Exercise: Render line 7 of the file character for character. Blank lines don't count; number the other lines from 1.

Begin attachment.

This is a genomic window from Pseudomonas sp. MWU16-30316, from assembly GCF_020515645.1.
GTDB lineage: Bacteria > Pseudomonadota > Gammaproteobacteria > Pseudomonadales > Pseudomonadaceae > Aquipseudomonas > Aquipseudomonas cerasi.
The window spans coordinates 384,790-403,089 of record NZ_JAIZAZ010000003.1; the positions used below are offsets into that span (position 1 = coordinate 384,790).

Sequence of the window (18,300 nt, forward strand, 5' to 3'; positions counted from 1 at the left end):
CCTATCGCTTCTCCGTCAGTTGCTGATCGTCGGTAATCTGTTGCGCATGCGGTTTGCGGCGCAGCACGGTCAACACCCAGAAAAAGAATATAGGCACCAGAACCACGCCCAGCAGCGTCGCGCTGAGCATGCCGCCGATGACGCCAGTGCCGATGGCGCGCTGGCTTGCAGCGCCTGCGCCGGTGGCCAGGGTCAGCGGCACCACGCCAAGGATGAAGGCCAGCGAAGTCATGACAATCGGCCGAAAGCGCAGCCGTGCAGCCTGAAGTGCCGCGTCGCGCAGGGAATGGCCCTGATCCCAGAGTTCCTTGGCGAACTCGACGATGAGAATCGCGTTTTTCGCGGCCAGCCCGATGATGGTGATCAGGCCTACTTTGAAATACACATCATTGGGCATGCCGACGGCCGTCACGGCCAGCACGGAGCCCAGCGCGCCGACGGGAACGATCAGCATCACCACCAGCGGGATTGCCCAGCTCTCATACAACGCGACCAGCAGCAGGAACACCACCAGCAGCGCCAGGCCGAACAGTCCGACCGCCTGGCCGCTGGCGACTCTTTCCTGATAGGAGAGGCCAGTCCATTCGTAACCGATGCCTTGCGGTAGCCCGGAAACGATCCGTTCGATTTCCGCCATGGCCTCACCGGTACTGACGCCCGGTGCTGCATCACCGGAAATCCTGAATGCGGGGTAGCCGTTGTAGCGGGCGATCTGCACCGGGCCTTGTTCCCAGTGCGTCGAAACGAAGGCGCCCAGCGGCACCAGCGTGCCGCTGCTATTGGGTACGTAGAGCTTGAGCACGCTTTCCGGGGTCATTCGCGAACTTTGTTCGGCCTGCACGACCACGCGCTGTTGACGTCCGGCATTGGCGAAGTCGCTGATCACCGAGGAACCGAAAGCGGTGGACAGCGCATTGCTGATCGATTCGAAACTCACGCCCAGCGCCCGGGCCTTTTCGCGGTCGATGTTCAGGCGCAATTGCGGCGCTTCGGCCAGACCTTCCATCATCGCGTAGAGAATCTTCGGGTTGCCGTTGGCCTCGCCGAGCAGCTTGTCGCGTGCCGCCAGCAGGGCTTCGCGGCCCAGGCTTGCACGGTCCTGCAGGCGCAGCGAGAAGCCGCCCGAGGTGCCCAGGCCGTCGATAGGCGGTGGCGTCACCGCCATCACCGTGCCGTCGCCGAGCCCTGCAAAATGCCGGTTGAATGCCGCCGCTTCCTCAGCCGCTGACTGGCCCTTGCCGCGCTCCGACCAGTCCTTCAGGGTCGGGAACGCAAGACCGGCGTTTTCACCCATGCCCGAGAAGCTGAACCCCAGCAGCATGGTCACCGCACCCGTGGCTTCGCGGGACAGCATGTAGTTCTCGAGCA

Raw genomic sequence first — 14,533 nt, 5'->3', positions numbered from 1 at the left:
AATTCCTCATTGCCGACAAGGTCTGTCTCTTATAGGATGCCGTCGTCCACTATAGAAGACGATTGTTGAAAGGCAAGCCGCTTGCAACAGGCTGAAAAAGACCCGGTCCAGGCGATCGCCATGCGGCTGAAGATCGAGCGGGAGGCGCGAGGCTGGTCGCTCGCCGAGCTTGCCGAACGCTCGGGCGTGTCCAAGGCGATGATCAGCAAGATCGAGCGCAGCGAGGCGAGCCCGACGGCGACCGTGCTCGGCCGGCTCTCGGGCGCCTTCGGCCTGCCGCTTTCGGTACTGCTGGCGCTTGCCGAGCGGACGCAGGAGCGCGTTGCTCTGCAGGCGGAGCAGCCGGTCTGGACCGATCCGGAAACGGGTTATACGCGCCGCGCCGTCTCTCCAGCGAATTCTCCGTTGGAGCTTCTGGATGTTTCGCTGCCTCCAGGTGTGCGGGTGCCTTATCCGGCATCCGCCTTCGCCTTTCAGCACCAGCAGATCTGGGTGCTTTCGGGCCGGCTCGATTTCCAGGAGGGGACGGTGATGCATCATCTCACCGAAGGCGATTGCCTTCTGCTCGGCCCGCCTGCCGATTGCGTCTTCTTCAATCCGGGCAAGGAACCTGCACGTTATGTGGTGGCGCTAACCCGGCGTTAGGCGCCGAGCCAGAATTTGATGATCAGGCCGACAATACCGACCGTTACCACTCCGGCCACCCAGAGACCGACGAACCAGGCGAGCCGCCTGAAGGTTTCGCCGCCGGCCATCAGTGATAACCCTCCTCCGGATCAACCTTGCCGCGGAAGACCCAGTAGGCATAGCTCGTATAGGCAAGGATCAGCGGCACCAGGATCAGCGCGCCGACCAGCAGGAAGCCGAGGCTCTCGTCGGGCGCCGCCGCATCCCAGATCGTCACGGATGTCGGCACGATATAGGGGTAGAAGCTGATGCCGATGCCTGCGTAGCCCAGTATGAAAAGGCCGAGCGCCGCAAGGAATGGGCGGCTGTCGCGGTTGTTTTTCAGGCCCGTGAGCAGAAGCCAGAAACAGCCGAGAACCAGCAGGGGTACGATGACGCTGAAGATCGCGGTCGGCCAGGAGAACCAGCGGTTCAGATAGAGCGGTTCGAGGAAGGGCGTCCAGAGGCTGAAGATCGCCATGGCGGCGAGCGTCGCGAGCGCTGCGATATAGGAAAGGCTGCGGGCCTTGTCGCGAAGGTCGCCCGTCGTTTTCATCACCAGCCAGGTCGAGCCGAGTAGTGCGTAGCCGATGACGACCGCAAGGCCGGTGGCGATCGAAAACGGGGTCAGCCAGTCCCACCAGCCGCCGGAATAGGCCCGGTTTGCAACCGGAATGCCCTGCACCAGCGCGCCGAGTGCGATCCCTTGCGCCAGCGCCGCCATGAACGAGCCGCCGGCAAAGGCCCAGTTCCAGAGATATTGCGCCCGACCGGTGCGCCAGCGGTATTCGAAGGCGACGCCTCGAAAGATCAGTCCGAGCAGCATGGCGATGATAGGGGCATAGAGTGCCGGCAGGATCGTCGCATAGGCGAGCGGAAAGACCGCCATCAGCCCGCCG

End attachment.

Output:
AATTCCTCATTGCCGACAAGGTCTGTCTCTTATAGGATGCCGTCGTCCACTATAGAAGACGATTGTTGAAAGGCAAGCCGCTTGCAACAGGCTGAAAAAGACCCGGTCCAGGCGATCGCCATGCGGCTGAAGATCGAGCGGGAGGCGCGAGGCTGGTCGCTCGCCGAGCTTGCCGAACGCTCGGGCGTGTCCAAGGCGATGATCAGCAAGATCGAGCGCAGCGAGGCGAGCCCGACGGCGACCGTGCTCGGCCGGCTCTCGGGCGCCTTCGGCCTGCCGCTTTCGGTACTGCTGGCGCTTGCCGAGCGGACGCAGGAGCGCGTTGCTCTGCAGGCGGAGCAGCCGGTCTGGACCGATCCGGAAACGGGTTATACGCGCCGCGCCGTCTCTCCAGCGAATTCTCCGTTGGAGCTTCTGGATGTTTCGCTGCCTCCAGGTGTGCGGGTGCCTTATCCGGCATCCGCCTTCGCCTTTCAGCACCAGCAGATCTGGGTGCTTTCGGGCCGGCTCGATTTCCAGGAGGGGACGGTGATGCATCATCTCACCGAAGGCGATTGCCTTCTGCTCGGCCCGCCTGCCGATTGCGTCTTCTTCAATCCGGGCAAGGAACCTGCACGTTATGTGGTGGCGCTAACCCGGCGTTAGGCGCCGAGCCAGAATTTGATGATCAGGCCGACAATACCGACCGTTACCACTCCGGCCACCCAGAGACCGACGAACCAGGCGAGCCGCCTGAAGGTTTCGCCGCCGGCCATCAGTGATAACCCTCCTCCGGATCAACCTTGCCGCGGAAGACCCAGTAGGCATAGCTCGTATAGGCAAGGATCAGCGGCACCAGGATCAGCGCGCCGACCAGCAGGAAGCCGAGGCTCTCGTCGGGCGCCGCCGCATCCCAGATCGTCACGGATGTCGGCACGATATAGGGGTAGAAGCTGATGCCGATGCCTGCGTAGCCCAGTATGAAAAGGCCGAGCGCCGCAAGGAATGGGCGGCTGTCGCGGTTGTTTTTCAGGCCCGTGAGCAGAAGCCAGAAACAGCCGAGAACCAGCAGGGGTACGATGACGCTGAAGATCGCGGTCGGCCAGGAGAACCAGCGGTTCAGATAGAGCGGTTCGAGGAAGGGCGTCCAGAGGCTGAAGATCGCCATGGCGGCGAGCGTCGCGAGCGCTGCGATATAGGAAAGGCTGCGGGCCTTGTCGCGAAGGTCGCCCGTCGTTTTCATCACCAGCCAGGTCGAGCCGAGTAGTGCGTAGCCGATGACGACCGCAAGGCCGGTGGCGATCGAAAACGGGGTCAGCCAGTCCCACCAGCCGCCGGAATAGGCCCGGTTTGCAACCGGAATGCCCTGCACCAGCGCGCCGAGTGCGATCCCTTGCGCCAGCGCCGCCATGAACGAGCCGCCGGCAAAGGCCCAGTTCCAGAGATATTGCGCCCGACCGGTGCGCCAGCGGTATTCGAAGGCGACGCCTCGAAAGATCAGTCCGAGCAGCATGGCGATGATAGGGGCATAGAGTGCCGGCAGGATCGTCGCATAGGCGAGCGGAAAGACCGCCATCAGCCCGCCG